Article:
No Strings Attached

Please welcome Oestrus, who writes about all things holy priest at The Stories of O.

To me, running random Heroics is a lot like having a one night stand.

People decide they want one for a number of reasons. Maybe you have a genuine need for something or you just have a lot of free time on your hands. Maybe you weren’t in the right frame of mind when you decided it was a good idea. Perhaps you were lonely or desperate, even intoxicated.

You may decide to go it alone or you may recruit some of your friends to tag along. It’s probably better if you take more people you know with you, because if you go alone that gives others the impression there could be something wrong with you if you’re willing to just put yourself out there like that. It also helps to have some friends with you, just in case the people you do meet end up being losers and they can give you that vote of confidence to get rid of them and replace them with someone potentially better.

Once you have your group assembled or if you’re bold enough to go it alone, you throw yourself in the queue and wait for someone to choose you. Your time in the queue is dependent on whether you’re going by yourself, if you brought anyone with you and what kind of role you (and/or they) are hoping to fill in the encounter. As usual, the people in need of healing the most usually have the shortest queue times. If you find that you have a lot of healing to give, you may get lucky and not have to wait very long yourself. If you would describe yourself as a backstabber, someone who delights in trapping people, a soul sucking leech or a downright filthy beast you can expect your time in the queue to be a bit longer than most. After all, who wants to deal with someone like that?

Then you get started. The stars may align and you find that you have an incredibly smooth time, where they know just how you like it and do exactly what they need to get the job done. Or it may be a more bumpy ride, where you have to constantly explain how things should go and tell them what to do. You spend so much time planning the whole thing and doing all the delegating that you can’t find time to enjoy yourself. It’s usually a good idea to really inspect those you plan on running with beforehand, so that way you are sort of prepared for any surprises that may come up. Try to see if they put much thought into their appearance and if they have any talents that you find appealing or that may seem out of place.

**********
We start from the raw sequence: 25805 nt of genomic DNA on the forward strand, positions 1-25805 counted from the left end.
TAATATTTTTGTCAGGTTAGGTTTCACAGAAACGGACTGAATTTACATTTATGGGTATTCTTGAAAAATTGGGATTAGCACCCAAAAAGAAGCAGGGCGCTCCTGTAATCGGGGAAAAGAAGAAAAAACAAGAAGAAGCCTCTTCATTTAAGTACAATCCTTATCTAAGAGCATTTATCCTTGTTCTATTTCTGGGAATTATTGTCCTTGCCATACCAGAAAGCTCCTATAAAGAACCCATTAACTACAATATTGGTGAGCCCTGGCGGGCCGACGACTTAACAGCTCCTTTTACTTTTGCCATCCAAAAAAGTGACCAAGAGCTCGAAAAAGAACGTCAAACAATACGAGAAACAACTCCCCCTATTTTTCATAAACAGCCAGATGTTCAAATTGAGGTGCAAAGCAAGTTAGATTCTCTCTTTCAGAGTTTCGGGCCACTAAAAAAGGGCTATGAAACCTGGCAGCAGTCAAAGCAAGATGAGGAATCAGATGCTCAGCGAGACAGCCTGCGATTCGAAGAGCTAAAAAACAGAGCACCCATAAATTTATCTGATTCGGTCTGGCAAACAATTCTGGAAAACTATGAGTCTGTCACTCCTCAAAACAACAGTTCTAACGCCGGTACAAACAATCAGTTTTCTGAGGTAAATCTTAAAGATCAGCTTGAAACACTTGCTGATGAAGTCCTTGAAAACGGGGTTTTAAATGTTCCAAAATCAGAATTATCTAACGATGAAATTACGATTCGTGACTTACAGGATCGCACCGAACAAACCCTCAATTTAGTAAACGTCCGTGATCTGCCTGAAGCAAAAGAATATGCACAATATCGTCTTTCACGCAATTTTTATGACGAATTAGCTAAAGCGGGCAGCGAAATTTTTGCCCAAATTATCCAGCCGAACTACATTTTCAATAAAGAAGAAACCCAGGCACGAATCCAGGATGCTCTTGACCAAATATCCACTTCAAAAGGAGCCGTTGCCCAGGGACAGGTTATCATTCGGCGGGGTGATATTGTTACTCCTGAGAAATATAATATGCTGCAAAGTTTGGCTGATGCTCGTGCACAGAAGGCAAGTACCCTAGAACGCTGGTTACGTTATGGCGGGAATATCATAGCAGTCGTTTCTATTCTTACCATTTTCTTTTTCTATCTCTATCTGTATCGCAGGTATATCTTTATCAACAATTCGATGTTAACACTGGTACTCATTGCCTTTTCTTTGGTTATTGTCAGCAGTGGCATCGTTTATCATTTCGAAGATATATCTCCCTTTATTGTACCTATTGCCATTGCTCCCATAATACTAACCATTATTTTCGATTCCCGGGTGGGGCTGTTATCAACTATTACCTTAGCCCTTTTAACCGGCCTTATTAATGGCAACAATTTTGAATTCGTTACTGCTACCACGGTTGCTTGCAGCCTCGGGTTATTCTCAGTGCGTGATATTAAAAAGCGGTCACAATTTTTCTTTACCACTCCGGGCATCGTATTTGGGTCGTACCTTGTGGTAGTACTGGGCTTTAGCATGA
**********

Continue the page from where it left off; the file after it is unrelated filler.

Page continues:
You may decide to get to know these people or you may decide to keep it distant. Obviously, this kind of thing can cause people to put up their defenses – either from being burned in the past or from inexperience and not knowing what to expect. Regardless of your approach, it’s usually a good idea to stick around until everyone is done and to resist the urge to leave in the middle of it. It’s much harder to find a replacement once you have started than it is to find one before you get going. You will find that you get more out of the experience if you see it all the way through, rather than leaving early or because things may not immediately be going your way.

Then just like that – it’s over. Everyone will have gotten what they came for and are either prepared to write the experience off as something they would do or would never do again. It’s usually followed by a sense of relief that it’s over, maybe even a sense of accomplishment. Just as quickly as you were brought together, you disperse. It’s safe to say that you will never see these people again. You will all go your separate ways, potentially meeting other strangers and finding yourself in a situation such as this one. They may stand out in your mind, as they may stand out in yours and someday you may wonder whatever happened to them. You might wonder if it was all just a fluke, an accident that things went as well as they did or if there is something you could have done differently to make it all go better. You will take everything you learned from this experience and move on to the next, just as they will. And so the cycle begins again.

In the end, this way of life is not for everyone and that’s OK if it isn’t. It doesn’t make you greater than or less than, it just means that you know who you are and what you want. Not everyone is cut out to place their chance at a good time firmly in the hands of a stranger. It’s probably better than you recognize this, sooner than later, rather than beat yourself up over it as its happening or even after all is said and done. Just remember, if worse comes to worse, you always have your friends. Friends who are always excited to do things with you, no matter what role you play or whether its your first time or your fifteenth time. You can’t go wrong with that.



2 thoughts on “No Strings Attached

  1. Wow, that is a brilliant analogy. I enjoyed reading it, but now I kind of feel like I've been whoring myself for running LFD… which I guess is not entirely inaccurate. D:

    This is unrelated, but to Windsoar, thank you for the raid guides. They've been quite helpful.

  2. Pingback: Baggage | The Stories of O

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